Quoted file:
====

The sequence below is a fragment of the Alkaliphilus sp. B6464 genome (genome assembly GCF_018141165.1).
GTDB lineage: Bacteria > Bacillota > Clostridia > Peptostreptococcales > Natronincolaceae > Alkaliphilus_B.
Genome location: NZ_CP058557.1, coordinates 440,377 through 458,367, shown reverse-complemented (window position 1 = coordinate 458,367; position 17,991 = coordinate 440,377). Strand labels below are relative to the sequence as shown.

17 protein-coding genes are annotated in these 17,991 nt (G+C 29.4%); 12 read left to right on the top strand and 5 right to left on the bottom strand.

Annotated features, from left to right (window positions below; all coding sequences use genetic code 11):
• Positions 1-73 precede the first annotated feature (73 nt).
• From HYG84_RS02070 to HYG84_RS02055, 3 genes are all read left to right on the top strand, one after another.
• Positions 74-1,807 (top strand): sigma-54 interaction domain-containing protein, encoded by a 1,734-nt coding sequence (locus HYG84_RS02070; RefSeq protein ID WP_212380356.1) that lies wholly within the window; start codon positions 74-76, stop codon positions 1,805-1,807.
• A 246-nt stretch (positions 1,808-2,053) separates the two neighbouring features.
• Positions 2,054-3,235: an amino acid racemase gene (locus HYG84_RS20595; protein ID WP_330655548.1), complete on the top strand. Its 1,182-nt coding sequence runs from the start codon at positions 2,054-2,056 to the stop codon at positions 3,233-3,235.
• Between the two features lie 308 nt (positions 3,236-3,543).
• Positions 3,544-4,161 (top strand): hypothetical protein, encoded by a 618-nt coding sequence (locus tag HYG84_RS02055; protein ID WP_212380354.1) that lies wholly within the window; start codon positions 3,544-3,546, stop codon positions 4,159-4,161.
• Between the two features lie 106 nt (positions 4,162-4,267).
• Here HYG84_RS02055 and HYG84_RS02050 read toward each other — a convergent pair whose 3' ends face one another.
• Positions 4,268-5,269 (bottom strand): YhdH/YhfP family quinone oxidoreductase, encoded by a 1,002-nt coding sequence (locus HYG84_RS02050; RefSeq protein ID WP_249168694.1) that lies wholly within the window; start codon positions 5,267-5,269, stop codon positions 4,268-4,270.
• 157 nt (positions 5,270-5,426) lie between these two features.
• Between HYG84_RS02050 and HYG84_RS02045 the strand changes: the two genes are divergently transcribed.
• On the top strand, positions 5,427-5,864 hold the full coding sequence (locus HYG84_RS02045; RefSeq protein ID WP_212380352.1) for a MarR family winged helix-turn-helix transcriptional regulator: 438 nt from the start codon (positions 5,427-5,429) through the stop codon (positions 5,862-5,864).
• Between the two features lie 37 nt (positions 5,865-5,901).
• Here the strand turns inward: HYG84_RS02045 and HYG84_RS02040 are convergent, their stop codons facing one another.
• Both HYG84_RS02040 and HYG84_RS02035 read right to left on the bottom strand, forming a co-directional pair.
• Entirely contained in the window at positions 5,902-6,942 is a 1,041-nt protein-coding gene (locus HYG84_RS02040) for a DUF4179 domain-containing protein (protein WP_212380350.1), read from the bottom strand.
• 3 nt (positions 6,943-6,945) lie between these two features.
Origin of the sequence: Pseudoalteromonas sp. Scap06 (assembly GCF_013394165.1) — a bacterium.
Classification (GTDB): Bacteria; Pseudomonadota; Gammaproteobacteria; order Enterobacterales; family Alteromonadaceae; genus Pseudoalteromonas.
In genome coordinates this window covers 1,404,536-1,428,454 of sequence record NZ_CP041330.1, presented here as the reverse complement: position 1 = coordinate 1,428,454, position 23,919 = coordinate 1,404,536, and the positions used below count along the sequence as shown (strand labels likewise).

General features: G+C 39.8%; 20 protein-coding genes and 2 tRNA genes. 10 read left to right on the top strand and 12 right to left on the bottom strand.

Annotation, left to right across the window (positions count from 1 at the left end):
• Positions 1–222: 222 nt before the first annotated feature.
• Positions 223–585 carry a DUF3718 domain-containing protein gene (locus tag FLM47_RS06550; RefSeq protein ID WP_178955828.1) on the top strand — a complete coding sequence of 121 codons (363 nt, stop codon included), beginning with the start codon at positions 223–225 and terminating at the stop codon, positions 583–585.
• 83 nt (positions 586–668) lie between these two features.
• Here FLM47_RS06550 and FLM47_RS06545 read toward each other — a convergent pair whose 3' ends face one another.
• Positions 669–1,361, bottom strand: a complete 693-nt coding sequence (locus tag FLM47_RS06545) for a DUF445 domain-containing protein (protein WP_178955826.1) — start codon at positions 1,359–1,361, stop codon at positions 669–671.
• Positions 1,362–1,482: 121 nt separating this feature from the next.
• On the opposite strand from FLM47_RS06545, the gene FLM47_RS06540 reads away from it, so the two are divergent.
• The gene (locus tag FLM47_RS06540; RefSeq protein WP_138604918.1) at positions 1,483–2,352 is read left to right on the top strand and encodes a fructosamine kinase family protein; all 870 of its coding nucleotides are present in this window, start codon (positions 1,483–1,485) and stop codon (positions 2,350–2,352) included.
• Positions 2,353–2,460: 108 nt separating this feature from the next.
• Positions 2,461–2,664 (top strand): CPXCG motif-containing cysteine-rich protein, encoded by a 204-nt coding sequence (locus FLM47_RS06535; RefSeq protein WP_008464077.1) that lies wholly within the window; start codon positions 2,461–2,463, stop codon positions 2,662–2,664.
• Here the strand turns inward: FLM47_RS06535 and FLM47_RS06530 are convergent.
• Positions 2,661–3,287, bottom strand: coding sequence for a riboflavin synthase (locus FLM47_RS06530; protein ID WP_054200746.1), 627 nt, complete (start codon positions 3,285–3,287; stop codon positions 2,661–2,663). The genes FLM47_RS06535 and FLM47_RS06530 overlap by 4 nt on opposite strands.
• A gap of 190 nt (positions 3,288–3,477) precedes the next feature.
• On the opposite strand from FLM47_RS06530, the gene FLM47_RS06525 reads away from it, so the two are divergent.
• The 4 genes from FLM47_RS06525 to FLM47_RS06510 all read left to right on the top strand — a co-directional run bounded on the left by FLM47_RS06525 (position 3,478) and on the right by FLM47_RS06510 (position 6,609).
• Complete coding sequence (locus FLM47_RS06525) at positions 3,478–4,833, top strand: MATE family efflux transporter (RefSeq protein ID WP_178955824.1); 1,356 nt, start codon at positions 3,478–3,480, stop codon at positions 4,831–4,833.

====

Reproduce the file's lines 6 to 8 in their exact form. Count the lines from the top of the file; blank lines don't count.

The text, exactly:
• Positions 1-73 precede the first annotated feature (73 nt).
• From HYG84_RS02070 to HYG84_RS02055, 3 genes are all read left to right on the top strand, one after another.
• Positions 74-1,807 (top strand): sigma-54 interaction domain-containing protein, encoded by a 1,734-nt coding sequence (locus HYG84_RS02070; RefSeq protein ID WP_212380356.1) that lies wholly within the window; start codon positions 74-76, stop codon positions 1,805-1,807.